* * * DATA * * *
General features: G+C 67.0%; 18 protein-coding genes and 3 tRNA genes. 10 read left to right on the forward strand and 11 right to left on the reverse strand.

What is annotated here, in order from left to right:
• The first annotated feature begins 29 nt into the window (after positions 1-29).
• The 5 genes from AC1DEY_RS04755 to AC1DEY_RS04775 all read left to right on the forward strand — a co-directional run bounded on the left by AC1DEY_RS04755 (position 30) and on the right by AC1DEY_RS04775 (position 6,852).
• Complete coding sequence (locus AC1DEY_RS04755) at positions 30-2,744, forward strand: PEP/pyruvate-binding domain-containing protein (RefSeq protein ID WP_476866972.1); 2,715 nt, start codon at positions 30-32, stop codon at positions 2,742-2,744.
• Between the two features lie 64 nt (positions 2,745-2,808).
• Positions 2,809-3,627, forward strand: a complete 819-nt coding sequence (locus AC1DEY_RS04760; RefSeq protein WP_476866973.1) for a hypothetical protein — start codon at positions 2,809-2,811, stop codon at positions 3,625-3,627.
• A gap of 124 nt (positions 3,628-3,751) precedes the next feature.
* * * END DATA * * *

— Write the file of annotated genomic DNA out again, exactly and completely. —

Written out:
General features: G+C 67.0%; 18 protein-coding genes and 3 tRNA genes. 10 read left to right on the forward strand and 11 right to left on the reverse strand.

What is annotated here, in order from left to right:
• The first annotated feature begins 29 nt into the window (after positions 1-29).
• The 5 genes from AC1DEY_RS04755 to AC1DEY_RS04775 all read left to right on the forward strand — a co-directional run bounded on the left by AC1DEY_RS04755 (position 30) and on the right by AC1DEY_RS04775 (position 6,852).
• Complete coding sequence (locus AC1DEY_RS04755) at positions 30-2,744, forward strand: PEP/pyruvate-binding domain-containing protein (RefSeq protein ID WP_476866972.1); 2,715 nt, start codon at positions 30-32, stop codon at positions 2,742-2,744.
• Between the two features lie 64 nt (positions 2,745-2,808).
• Positions 2,809-3,627, forward strand: a complete 819-nt coding sequence (locus AC1DEY_RS04760; RefSeq protein WP_476866973.1) for a hypothetical protein — start codon at positions 2,809-2,811, stop codon at positions 3,625-3,627.
• A gap of 124 nt (positions 3,628-3,751) precedes the next feature.